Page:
Core words are a small set of words that represent a large part of daily speech. A set of about 200-400 high frequency words make up about 75-80% of the words we use every day and can be used flexibly, across contexts.

ClipArt from Illumismart

Core words often include pronouns, verbs, prepositions, articles, adjectives, etc. It’s important to emphasize teaching core words to our students because without them, it’s difficult to develop language.

When starting the AAC journey, I often talk to caregivers about the importance of language development when selecting vocabulary. While we certainly want to make sure the AAC system has words that are important and relevant to the child (e.g. baby doll, dada, cereal, etc.); it is also important to have core words. If we only have nouns on the device, it is not possible to combine words into phrases for a variety of reasons or work towards spontaneous novel utterance generation (SNUG). We need to add in those core words so that we can foster language growth!

Looking for lists of the most common core vocabulary words? Here’s a few that we like to reference.

The AAC Language Lab has some great lists from Gail Van Tatenhove. I have found her Core Vocabulary List for Students with Intellectual Disabilities list to be really helpful in making sure my students have a good variety of core words. I also like her Core Vocabulary Classroom Checklist as a general guide for which words to prioritize introducing. Check the lists out here.

The Center for Literacy and Disability Studies is another great starting place if you’re looking for more information on core vocabulary. Their research when working with the Dynamic Learning Maps produced a list of universal core vocabulary. You can also download core word resources including manual communication boards for various access methods from their latest project – Project Core.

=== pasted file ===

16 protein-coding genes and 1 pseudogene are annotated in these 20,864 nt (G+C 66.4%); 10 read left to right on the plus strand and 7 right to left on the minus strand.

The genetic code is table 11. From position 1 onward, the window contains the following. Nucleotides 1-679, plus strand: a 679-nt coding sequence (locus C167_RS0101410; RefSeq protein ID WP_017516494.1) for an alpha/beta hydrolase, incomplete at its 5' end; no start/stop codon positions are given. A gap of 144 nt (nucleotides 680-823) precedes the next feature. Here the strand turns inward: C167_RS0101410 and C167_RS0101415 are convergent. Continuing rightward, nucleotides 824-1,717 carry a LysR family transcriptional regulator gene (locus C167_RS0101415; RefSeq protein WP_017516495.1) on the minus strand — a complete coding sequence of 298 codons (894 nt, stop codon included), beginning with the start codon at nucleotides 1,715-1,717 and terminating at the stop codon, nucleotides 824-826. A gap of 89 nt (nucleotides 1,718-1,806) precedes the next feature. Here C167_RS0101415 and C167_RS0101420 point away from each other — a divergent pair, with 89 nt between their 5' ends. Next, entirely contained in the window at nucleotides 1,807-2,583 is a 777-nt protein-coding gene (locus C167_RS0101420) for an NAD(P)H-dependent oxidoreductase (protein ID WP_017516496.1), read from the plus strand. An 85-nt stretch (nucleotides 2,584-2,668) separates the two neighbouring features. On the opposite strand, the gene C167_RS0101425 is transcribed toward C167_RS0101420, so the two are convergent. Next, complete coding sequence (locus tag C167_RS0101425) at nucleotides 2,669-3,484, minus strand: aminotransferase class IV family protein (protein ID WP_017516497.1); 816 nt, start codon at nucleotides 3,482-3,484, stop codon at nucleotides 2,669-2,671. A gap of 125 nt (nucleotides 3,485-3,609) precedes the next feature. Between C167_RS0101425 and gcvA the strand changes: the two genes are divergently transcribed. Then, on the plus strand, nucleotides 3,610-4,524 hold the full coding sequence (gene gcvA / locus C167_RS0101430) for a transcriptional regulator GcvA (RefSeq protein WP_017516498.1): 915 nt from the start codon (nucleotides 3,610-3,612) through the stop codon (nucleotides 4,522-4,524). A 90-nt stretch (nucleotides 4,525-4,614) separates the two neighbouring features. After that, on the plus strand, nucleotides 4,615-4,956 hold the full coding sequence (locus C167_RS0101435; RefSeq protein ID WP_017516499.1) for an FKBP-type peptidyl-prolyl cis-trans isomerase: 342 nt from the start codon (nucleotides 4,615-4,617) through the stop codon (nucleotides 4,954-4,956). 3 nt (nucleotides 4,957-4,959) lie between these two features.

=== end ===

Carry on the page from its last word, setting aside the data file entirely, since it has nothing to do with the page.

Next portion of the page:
*Clip Art from Illumismart* https://www.teacherspayteachers.com/Store/Illumismart

Core Word Practice: Verbs

I don’t know about you, but I have so many students that are working on either adding vocabulary to their expressive repertoire or using a variety of phrase types. With that in mind, I made four sets of Boom cards that target common verbs that can be used in a variety of phrase types.

Over the past year, I’ve been working really hard to make sure I target a variety of phrase types in my activities. I went to a presentation by Dr. Binger and Dr. Kent Walsh at ATIA in 2019 about their Word by Word Language Intervention and it made a big impact on how I do therapy. I highly recommend reading their article, which can be found on ASHA. My main takeaway from their presentation was that we have AAC users who receptively understand a variety of phrase types, but can’t expressively use them. Why? It’s often because we’re NOT targeting them! Though I have never been a fan of and rarely have used carrier phrases, I definitely did activities that targeted the same phrase type over and over and over. Sound familiar? I now try to target 3-4 phrase types throughout a session and it has made a HUGE difference in student gains.